- To be distinguished from Irving I. Stone, philanthropist
Irving Stone (born Tennenbaum, July 14, 1903, San Francisco – August 26, 1989, Los Angeles) was an American writer, chiefly known for his biographical novels of noted artists, politicians and intellectuals. Among the best known are Lust for Life (1934), about the life of Vincent van Gogh, and The Agony and the Ecstasy (1961), about Michelangelo.
Born Irving Tennenbaum, he was seven when his parents divorced. By the time he was a senior in high school, his mother had remarried. He legally changed his last name to "Stone", his stepfather's surname. Stone said his mother instilled a passion for reading in him. From then on, he believed that education was the only way to succeed in life.
In 1923, Stone received his bachelor's degree from the University of California, Berkeley. After receiving his M.A. there, he worked as a teaching assistant in English. He met his first wife, Lona Mosk (1905–1965), who was a student at the university. On money provided by her father, Los Angeles businessman Ernest Mosk, the young couple went to Paris.
Irving and Lona Stone returned to the United States in the 1930s from Europe, where he had been researching Van Gogh for six months. In 1930 he received a letter from Dr. Felix Rey - who had treated Vincent after he'd cut off his own ear in December 1888. Rey later became Stone's friend and was the subject of a portrait painting by Van Gogh. Rey confirmed Van Gogh;s whole ear was removed and not only Van Gogh's earlobe. As reported in the NY Times obituary of Stone on August 28, 1989 the Stones resided in New York's Greenwich Village where Irving finished Lust for Life, the biographical novel about Van Gogh that set his career in motion. According to the Times, Lust for Life (the title suggested by his first wife) was rejected by seventeen publishers over three years before being published in 1934.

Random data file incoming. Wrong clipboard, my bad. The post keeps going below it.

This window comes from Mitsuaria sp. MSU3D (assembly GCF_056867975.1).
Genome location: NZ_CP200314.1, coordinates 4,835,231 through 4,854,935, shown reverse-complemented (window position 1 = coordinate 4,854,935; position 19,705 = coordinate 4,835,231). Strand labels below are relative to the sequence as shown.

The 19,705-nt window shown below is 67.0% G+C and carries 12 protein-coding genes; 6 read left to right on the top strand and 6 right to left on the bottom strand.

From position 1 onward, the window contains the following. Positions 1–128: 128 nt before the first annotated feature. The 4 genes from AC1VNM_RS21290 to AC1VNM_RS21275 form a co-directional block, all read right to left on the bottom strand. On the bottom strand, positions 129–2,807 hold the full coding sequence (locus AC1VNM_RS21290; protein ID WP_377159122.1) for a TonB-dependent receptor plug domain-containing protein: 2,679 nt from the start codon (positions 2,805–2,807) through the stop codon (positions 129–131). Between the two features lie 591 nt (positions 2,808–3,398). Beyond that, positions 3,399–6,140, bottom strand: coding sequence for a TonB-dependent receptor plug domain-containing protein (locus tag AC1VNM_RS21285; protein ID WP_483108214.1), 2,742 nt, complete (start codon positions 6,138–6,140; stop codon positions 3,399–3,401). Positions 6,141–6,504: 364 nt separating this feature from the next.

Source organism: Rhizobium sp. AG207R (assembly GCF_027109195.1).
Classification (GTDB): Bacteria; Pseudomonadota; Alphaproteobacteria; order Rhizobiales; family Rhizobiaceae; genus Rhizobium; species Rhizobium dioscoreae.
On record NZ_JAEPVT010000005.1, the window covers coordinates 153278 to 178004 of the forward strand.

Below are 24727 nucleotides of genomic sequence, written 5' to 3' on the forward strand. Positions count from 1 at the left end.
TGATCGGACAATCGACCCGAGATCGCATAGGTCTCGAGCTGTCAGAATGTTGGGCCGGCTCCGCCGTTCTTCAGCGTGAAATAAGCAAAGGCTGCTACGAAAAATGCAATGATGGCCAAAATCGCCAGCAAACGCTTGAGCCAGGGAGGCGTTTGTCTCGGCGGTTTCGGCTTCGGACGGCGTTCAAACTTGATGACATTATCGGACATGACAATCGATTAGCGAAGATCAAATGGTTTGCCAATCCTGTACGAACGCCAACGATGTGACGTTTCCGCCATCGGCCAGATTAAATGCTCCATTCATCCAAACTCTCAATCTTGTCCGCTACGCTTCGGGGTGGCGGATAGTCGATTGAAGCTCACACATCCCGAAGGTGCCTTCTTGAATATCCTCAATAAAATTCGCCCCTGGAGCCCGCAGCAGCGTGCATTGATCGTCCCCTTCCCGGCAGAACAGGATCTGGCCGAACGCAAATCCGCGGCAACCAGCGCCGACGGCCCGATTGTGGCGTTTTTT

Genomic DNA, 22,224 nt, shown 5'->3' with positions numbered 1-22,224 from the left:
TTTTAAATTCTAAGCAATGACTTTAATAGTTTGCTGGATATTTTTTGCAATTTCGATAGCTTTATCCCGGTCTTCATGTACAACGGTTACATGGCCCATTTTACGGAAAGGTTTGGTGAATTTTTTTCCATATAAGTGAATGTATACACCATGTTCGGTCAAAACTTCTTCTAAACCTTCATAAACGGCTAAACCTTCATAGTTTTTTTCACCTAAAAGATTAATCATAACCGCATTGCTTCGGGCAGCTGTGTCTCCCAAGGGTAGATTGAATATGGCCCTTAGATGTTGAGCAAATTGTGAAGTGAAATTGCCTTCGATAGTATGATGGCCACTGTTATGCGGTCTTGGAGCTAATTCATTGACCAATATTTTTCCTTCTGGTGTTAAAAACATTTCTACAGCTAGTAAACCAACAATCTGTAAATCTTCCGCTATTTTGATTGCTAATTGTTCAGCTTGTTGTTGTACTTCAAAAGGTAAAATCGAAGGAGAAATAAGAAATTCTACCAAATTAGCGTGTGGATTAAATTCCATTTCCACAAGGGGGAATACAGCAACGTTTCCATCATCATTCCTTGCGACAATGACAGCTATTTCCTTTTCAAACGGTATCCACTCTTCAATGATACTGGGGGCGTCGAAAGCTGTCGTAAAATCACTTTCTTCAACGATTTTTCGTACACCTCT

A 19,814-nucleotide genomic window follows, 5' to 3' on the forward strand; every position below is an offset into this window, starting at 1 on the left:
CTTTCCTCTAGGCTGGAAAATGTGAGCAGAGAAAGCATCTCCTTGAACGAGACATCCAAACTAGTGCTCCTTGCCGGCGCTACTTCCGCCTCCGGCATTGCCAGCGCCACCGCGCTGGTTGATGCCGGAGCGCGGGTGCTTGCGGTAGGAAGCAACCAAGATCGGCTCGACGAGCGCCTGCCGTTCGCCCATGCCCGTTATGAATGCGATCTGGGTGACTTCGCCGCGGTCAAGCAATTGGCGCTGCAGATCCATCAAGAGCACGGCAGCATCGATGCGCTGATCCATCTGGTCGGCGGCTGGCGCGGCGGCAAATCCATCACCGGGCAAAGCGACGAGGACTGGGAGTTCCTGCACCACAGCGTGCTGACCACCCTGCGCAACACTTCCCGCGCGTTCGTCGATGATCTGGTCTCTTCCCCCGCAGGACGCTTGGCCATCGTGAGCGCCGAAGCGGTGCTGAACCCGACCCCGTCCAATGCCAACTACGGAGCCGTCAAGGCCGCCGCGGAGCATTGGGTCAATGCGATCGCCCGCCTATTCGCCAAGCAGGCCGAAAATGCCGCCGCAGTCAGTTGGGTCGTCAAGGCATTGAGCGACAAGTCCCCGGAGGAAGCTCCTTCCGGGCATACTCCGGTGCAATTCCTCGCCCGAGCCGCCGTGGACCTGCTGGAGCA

Stone took up with his secretary Jean. After he was divorced from Lona, he and Jean married. This later marriage lasted until Stone's death in 1989. Jean Stone died in 2004 aged 93.
During their years together, Jean Stone edited many of his works. The Stones lived primarily in Los Angeles. They funded a foundation to support charitable causes they believed in.
When at home, Stone relied upon the research facilities and expertise made available to him by Esther Euler, head research librarian of the University of California at Los Angeles. He dedicated books to her and thanked her in several of his works.
According to his afterword for Lust for Life, Stone relied on Van Gogh's letters to his brother Theo. Stone additionally did much of his research "in the field". For example, he spent many years living in Italy while working on The Agony and the Ecstasy, a novel about Michelangelo. The Italian government lauded Stone with several honorary awards during this period for his cultural achievements highlighting Italian history.
Although he was best known for his novels, Stone also wrote a number of non-fiction books. His biography of Clarence Darrow, Clarence Darrow For the Defense, about the attorney known both for his defense of thrill killers Leopold and Loeb and his defense of John T. Scopes in the 1925 Scopes "Monkey" Trial (the trial of a biology teacher who taught about evolution in Tennessee)—, was published in 1941. His biography Earl Warren, about the California governor and later Chief Justice of the United States, was published in 1948.